In our sub-analysis, we found interesting differences in the correlations between funding for HIV prevention and treatment and HIV diagnosis and prevalence rates. For HIV treatment funding, a high correlation with HIV prevalence rates makes sense since the purpose of the funding is to provide services to people who are already HIV + and because the Ryan White HIV/AIDS Program includes HIV prevalence counts in its funding formulas. States with larger proportions of their population living with HIV need more resources than states with smaller proportions of PLWH. However, since funding for HIV prevention is primarily directed at reducing the number of new HIV diagnoses, higher correlations between HIV prevention funding and new HIV diagnosis rates were expected, even though effective treatment can also reduce HIV transmission [5].

Limitations

This research also has its limitations. Firstly, it relied solely on data reported to and by the Kaiser Family Foundation and ATLAS, which may have been inaccurate or incomplete at the time the information was gathered. Secondly, the assignment of funding into “prevention” and “treatment” categories was conducted by the researchers and not the funders. While we made every effort to correctly assign the funding to the appropriate category, some may have been categorized incorrectly. Thirdly, this analysis is based only on the 40 states that had confidential name-based HIV infection reporting during the time horizon of the study. Although we limited the analysis to these states for reasons of accuracy and reliability, because of the restricted number of jurisdictions, these findings may not necessarily be representative of the association between HIV funding and HIV diagnosis and prevalence rates for all US states and territories. Fourthly, the federal funding used in our analysis did not include Medicaid and Medicare spending, which limits the findings to those non-medical services. Lastly, it should be noted that the correlations presented here are statistical associations and do not account for all of the various factors that would affect HIV transmission and treatment, including access to prevention programs and health care. It also does not account for undiagnosed HIV infections. Readers should consider these limitations when interpreting these findings.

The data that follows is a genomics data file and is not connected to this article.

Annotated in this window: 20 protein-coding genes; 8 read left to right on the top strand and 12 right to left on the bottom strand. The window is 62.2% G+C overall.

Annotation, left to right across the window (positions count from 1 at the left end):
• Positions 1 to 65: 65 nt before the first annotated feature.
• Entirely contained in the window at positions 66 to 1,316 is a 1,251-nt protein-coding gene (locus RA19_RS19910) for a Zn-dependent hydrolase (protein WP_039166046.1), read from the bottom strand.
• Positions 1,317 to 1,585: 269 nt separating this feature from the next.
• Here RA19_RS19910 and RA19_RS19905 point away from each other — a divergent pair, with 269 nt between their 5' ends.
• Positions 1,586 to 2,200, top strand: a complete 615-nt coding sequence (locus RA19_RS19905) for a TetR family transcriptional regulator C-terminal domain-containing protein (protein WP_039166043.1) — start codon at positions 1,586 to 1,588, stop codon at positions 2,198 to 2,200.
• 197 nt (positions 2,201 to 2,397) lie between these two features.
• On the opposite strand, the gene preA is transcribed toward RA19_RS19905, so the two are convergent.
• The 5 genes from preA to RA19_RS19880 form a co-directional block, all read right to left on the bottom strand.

Conclusions

Overall, state-based federal resource allocation for HIV may be better aligned with the HIV burden than previously reported, as evidenced by high correlations between HIV funding and HIV diagnosis and prevalence rates. Correlations between HIV prevention funding and HIV diagnosis rates, however, are lower than correlations between HIV treatment funding and HIV prevalence rates, which indicate that state-based federal funding for HIV prevention may not be as well aligned as the state-based federal funding for HIV treatment. Additional research is needed to determine the optimal resource allocation model for federal HIV funding so that resources are directed to states that need it the most.

Declarations

Acknowledgements

The authors would like to thank the staff at the Kaiser Family Foundation and the Centers for Disease Control and Prevention who responded to special data requests for funding and epidemiologic data and who answered all of our questions. The authors would also like to acknowledge Dr. Peggy Stephens for her statistical advice.

Authors’ Affiliations

(1)
Department of Health Policy & Management, College of Public Health, Kent State University
(2)
Department of Health Policy & Management, College of Public Health, University of South Florida

References

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Copyright

© Oglesby et al.; licensee BioMed Central Ltd. 2014

This article is published under license to BioMed Central Ltd. This is an Open Access article distributed under the terms of the Creative Commons Attribution License (http://creativecommons.org/licenses/by/2.0), which permits unrestricted use, distribution, and reproduction in any medium, provided the original work is properly credited. The Creative Commons Public Domain Dedication waiver (http://creativecommons.org/publicdomain/zero/1.0/) applies to the data made available in this article, unless otherwise stated.